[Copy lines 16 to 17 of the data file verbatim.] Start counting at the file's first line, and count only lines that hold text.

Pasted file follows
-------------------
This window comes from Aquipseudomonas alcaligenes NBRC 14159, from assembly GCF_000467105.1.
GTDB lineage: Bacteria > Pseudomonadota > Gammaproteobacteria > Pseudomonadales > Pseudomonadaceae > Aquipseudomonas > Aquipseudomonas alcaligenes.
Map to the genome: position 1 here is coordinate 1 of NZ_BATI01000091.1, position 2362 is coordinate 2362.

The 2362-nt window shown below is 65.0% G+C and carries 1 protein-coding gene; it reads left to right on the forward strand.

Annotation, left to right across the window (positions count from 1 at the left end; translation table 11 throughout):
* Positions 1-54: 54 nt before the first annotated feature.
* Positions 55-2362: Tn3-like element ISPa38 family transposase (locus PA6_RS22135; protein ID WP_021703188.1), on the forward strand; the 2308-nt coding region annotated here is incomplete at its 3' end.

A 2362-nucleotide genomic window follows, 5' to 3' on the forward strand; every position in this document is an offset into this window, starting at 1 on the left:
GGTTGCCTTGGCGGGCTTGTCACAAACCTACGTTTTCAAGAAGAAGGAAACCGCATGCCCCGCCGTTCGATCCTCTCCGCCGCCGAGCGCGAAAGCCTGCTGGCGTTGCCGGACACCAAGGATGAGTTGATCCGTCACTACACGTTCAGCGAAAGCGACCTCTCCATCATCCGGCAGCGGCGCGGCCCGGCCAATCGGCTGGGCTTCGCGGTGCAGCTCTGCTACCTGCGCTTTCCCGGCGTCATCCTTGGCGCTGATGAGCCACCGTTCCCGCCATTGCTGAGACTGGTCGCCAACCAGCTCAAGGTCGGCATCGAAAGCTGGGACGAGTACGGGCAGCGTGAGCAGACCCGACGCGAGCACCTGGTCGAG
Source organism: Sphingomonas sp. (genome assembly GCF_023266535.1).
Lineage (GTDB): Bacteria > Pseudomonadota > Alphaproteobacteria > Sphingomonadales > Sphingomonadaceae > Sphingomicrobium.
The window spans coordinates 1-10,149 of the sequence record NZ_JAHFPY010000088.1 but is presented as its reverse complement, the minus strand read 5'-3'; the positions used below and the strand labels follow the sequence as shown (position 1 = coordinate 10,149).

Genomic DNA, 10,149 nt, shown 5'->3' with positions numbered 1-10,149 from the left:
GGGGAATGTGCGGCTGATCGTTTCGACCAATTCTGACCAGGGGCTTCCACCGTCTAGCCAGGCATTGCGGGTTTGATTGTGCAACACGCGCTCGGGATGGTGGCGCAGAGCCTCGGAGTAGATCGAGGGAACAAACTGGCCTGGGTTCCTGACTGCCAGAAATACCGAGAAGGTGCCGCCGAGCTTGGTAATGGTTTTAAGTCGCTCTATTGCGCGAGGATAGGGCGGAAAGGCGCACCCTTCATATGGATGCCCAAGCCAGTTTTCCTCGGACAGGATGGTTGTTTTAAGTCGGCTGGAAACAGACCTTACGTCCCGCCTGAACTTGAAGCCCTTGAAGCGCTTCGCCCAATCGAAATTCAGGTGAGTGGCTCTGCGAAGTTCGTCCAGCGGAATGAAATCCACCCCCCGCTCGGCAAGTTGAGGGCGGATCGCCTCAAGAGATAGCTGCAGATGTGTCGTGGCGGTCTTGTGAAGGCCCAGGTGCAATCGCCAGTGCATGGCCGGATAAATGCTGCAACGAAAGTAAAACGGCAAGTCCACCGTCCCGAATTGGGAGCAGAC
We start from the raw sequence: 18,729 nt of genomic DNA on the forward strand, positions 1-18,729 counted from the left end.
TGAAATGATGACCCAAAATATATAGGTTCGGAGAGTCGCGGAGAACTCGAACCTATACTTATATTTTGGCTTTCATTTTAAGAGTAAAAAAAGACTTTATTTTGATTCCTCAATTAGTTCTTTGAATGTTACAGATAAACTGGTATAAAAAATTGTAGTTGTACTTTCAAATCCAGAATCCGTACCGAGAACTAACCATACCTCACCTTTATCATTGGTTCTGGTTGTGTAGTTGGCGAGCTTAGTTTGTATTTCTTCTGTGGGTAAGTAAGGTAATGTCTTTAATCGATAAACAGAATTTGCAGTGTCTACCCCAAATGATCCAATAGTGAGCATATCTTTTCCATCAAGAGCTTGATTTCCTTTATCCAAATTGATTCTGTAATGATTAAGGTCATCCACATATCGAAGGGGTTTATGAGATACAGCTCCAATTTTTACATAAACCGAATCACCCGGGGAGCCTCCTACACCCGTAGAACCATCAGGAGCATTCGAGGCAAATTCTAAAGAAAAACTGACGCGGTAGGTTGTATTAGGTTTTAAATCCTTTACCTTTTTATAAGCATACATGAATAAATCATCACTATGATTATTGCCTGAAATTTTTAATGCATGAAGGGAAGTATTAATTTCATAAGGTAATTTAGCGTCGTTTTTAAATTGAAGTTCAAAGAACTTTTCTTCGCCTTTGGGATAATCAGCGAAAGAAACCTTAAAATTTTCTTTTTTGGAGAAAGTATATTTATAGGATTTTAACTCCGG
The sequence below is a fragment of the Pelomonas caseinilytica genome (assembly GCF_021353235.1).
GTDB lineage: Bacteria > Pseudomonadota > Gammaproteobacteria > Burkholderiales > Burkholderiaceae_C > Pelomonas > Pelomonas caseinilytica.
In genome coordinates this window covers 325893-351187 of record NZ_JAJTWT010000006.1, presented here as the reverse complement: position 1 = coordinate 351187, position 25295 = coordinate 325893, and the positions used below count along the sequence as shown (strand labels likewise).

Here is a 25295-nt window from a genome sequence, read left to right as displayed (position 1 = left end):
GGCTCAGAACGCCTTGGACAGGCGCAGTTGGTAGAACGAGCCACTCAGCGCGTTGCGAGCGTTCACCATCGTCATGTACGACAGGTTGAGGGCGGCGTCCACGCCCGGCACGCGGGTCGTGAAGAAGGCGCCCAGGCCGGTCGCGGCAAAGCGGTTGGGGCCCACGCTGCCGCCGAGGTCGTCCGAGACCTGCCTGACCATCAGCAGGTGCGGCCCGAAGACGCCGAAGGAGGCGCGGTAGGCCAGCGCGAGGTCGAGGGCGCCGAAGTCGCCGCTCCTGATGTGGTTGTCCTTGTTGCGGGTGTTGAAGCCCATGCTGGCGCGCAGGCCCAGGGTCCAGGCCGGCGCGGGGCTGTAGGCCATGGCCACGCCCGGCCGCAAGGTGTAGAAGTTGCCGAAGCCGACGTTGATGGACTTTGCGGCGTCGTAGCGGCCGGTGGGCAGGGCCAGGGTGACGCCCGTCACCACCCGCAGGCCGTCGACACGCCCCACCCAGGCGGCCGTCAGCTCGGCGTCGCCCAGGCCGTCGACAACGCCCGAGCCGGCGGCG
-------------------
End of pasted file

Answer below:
TGAAATGATGACCCAAAATATATAGGTTCGGAGAGTCGCGGAGAACTCGAACCTATACTTATATTTTGGCTTTCATTTTAAGAGTAAAAAAAGACTTTATTTTGATTCCTCAATTAGTTCTTTGAATGTTACAGATAAACTGGTATAAAAAATTGTAGTTGTACTTTCAAATCCAGAATCCGTACCGAGAACTAACCATACCTCACCTTTATCATTGGTTCTGGTTGTGTAGTTGGCGAGCTTAGTTTGTATTTCTTCTGTGGGTAAGTAAGGTAATGTCTTTAATCGATAAACAGAATTTGCAGTGTCTACCCCAAATGATCCAATAGTGAGCATATCTTTTCCATCAAGAGCTTGATTTCCTTTATCCAAATTGATTCTGTAATGATTAAGGTCATCCACATATCGAAGGGGTTTATGAGATACAGCTCCAATTTTTACATAAACCGAATCACCCGGGGAGCCTCCTACACCCGTAGAACCATCAGGAGCATTCGAGGCAAATTCTAAAGAAAAACTGACGCGGTAGGTTGTATTAGGTTTTAAATCCTTTACCTTTTTATAAGCATACATGAATAAATCATCACTATGATTATTGCCTGAAATTTTTAATGCATGAAGGGAAGTATTAATTTCATAAGGTAATTTAGCGTCGTTTTTAAATTGAAGTTCAAAGAACTTTTCTTCGCCTTTGGGATAATCAGCGAAAGAAACCTTAAAATTTTCTTTTTTGGAGAAAGTATATTTATAGGATTTTAACTCCGG
The sequence below is a fragment of the Pelomonas caseinilytica genome (assembly GCF_021353235.1).